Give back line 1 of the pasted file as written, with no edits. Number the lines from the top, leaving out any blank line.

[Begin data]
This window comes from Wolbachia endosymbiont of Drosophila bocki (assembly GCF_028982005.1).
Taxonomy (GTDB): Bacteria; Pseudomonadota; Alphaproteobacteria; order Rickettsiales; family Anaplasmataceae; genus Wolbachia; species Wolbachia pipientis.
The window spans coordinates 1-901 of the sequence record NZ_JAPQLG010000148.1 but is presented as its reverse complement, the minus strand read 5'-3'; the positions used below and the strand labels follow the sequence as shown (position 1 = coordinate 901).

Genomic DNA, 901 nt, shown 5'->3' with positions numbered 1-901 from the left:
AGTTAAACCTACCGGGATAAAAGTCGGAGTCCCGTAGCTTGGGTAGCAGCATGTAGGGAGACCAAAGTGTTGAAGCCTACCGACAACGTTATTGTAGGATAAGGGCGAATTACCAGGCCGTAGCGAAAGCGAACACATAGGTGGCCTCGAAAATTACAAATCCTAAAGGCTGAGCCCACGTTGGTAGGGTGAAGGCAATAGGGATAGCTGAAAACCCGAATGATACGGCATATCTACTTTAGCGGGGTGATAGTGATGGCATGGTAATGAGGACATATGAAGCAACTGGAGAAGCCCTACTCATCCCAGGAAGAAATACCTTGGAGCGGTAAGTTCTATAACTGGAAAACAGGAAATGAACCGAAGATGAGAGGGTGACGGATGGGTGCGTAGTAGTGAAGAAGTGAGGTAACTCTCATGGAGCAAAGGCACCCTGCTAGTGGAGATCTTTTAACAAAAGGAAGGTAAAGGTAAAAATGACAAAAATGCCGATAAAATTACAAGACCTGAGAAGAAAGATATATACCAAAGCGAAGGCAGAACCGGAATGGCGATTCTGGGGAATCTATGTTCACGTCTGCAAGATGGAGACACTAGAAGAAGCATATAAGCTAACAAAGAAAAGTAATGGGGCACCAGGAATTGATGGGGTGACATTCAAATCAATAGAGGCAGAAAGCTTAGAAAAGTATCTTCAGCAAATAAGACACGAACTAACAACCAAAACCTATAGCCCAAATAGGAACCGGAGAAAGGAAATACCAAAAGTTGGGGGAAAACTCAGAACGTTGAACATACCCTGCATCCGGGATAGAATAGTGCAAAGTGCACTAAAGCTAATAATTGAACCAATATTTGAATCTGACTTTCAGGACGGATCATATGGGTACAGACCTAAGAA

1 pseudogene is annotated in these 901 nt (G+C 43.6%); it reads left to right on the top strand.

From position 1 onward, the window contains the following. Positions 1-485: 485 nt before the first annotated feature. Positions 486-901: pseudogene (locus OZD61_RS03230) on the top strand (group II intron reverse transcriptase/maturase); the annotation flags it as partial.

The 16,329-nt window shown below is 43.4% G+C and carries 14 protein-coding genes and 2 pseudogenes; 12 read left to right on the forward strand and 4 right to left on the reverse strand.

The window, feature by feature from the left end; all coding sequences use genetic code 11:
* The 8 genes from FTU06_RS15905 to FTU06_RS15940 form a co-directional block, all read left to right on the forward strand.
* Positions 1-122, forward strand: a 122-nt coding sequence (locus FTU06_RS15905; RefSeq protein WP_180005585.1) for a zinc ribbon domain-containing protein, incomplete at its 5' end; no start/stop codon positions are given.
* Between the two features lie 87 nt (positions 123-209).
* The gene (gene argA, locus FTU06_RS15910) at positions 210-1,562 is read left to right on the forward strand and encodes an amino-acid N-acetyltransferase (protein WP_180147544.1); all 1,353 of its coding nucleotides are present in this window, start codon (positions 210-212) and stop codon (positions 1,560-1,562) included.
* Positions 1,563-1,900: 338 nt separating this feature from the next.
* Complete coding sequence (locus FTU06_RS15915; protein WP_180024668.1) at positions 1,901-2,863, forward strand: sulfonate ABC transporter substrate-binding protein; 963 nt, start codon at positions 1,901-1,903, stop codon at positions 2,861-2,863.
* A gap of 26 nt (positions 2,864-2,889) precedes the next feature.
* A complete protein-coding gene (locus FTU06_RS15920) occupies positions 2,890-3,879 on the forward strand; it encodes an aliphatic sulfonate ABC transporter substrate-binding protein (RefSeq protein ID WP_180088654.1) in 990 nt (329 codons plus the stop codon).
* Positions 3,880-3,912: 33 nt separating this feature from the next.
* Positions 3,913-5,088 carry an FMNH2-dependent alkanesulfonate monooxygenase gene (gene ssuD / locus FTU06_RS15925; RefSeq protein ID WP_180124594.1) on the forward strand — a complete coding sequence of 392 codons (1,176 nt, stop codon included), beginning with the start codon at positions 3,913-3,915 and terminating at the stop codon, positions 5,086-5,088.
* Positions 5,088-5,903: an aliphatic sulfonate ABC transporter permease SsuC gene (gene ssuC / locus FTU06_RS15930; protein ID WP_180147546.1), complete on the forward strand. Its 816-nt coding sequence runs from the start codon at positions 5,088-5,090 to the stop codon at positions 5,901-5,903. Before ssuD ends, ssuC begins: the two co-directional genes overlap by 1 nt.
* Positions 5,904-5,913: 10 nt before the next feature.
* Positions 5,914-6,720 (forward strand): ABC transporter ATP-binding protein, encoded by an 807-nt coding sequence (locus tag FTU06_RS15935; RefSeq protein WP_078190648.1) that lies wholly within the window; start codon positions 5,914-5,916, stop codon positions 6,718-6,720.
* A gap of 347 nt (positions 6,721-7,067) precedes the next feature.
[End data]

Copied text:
This window comes from Wolbachia endosymbiont of Drosophila bocki (assembly GCF_028982005.1).